4. It is impossible to conjecture what the attitude of the decree-holder would have been if the judgment-debtors had expressed any such intention. It must therefore, be presumed that the whole contract as regards the liability of the decree-holder to pay anything to the judgment-debtors and the liability of the judgment-debtors for the payment of the decretal amount was contained in the agreement on which the order was passed. On a proper reading of the consent order one cannot possibly suppose that up to the date of the payment of the first instalment the possession of the decree-holder was that of a trespasser, and unless one holds that a person is in possession of another's property without any right to do so, he cannot in any view be made liable to pay mesne profits. The contention therefore on behalf of the judgment-debtor that they are bound to be restored to the same position in which they were before the sale was confirmed and they are entitled to recover mesne profits from the decree-holder is without any substance whatsoever. The case is quite different when the decree or order of a trial Court is reversed, because in that case the possession taken between the date of the decree of the trial Court and the reversal of that decree becomes wrongful on account of the reversal of the decree of the trial Court.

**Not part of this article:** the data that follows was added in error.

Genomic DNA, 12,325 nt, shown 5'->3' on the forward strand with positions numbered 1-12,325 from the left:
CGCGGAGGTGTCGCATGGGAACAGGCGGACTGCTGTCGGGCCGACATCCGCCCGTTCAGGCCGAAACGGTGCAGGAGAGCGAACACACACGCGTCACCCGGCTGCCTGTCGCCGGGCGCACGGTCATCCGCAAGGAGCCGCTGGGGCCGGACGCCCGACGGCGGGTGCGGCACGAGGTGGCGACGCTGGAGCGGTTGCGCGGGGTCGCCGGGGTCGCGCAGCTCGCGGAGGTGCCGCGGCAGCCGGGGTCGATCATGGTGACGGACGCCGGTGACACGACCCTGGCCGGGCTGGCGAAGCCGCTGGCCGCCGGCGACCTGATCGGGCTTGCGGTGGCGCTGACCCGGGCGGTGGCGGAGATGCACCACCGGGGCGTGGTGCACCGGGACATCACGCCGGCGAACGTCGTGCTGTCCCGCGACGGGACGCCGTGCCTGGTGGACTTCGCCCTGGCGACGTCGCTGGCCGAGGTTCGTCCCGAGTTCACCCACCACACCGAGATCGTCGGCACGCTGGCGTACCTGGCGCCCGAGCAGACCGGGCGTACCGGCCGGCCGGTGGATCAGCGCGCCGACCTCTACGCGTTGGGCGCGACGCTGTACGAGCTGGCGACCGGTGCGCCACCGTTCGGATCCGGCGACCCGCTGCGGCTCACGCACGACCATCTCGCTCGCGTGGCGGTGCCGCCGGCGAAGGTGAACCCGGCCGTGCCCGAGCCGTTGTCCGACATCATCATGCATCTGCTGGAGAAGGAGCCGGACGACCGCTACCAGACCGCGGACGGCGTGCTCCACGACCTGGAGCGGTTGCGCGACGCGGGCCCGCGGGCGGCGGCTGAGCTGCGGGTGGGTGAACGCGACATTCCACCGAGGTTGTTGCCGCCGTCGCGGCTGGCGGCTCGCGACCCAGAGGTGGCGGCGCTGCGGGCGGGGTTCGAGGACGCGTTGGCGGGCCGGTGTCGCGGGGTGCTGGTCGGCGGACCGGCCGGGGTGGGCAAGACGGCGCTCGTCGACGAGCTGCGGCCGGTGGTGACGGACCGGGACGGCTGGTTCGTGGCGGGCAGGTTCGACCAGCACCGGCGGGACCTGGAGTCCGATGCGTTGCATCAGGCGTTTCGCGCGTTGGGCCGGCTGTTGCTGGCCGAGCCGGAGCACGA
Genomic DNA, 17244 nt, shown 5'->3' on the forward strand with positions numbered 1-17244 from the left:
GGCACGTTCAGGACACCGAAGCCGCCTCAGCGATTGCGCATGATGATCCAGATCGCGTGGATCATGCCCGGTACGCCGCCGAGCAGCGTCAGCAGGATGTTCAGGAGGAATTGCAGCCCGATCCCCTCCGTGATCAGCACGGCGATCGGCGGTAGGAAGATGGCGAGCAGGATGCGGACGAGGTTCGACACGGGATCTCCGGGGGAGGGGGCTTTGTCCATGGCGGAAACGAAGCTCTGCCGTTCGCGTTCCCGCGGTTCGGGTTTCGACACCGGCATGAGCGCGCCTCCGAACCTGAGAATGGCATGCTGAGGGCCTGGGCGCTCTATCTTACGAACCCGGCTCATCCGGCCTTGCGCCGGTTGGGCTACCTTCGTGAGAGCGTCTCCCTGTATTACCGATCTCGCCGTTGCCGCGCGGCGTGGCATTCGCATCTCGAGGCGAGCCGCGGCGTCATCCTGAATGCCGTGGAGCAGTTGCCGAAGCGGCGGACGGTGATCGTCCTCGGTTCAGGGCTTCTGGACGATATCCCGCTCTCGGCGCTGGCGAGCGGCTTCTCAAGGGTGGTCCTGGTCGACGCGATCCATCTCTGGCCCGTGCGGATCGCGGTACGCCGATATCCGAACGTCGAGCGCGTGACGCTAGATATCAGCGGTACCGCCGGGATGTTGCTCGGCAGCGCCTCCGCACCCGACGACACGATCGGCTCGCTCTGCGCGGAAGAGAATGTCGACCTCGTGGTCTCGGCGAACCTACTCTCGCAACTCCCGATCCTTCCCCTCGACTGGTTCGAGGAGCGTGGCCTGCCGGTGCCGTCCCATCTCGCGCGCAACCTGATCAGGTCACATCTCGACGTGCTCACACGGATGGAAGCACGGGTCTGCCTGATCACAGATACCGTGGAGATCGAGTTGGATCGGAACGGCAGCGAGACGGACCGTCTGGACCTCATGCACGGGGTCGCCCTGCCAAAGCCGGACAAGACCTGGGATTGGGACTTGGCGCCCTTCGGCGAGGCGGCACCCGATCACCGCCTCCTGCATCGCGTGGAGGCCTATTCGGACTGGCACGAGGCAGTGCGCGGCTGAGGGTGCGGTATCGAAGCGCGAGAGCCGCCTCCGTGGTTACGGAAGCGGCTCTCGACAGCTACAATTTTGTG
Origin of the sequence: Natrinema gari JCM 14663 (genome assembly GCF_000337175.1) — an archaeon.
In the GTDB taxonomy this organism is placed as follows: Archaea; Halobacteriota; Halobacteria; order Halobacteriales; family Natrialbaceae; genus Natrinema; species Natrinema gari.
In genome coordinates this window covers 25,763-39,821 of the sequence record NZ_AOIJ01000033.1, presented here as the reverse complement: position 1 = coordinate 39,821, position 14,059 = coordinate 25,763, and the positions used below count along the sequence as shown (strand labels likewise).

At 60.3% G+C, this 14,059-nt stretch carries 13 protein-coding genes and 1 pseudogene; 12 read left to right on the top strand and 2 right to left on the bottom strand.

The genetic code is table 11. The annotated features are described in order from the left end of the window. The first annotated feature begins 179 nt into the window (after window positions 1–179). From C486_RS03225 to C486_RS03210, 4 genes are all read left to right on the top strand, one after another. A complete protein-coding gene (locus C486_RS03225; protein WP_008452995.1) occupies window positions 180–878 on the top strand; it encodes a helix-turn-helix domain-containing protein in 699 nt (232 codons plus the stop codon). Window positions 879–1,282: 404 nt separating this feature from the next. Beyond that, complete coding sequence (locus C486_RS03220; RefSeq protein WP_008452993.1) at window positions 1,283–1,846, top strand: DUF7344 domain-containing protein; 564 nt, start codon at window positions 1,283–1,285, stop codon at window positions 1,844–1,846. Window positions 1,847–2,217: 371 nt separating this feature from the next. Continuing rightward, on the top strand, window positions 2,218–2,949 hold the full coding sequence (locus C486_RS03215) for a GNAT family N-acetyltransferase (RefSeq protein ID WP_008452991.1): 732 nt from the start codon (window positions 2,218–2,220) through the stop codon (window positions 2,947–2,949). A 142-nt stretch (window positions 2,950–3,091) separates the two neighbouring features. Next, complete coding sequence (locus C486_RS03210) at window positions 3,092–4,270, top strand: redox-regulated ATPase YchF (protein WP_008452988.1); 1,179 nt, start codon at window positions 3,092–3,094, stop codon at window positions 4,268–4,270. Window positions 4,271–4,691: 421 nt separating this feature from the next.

5. I am, therefore, unable to agree with the view of the Subordinate Judge that the judgment-debtors are entitled to any mesne profits from the decree-holder up to the date of the payment of the first instalment on 14th April 1925. If the decree-holder has not delivered possession to the judgment-debtors, as provided in the consent order the judgment debtors, as I have already said, are entitled to be put into possession and to other consequential reliefs, but they have no right to claim anything by way of mesne profits prior to 14th April 1925.

6. The order, therefore, of the Subordinate Judge making the decree-holder liable for mesne profits up to that date, that is 14th April 1925, must be set aside, and the judgment-debtors' application for mesne profits for that period is dismissed.

7. The appellant is entitled to his costs of this appeal. The hearing fee is assessed at ten gold mohurs.

Bose, J.

8. I agree.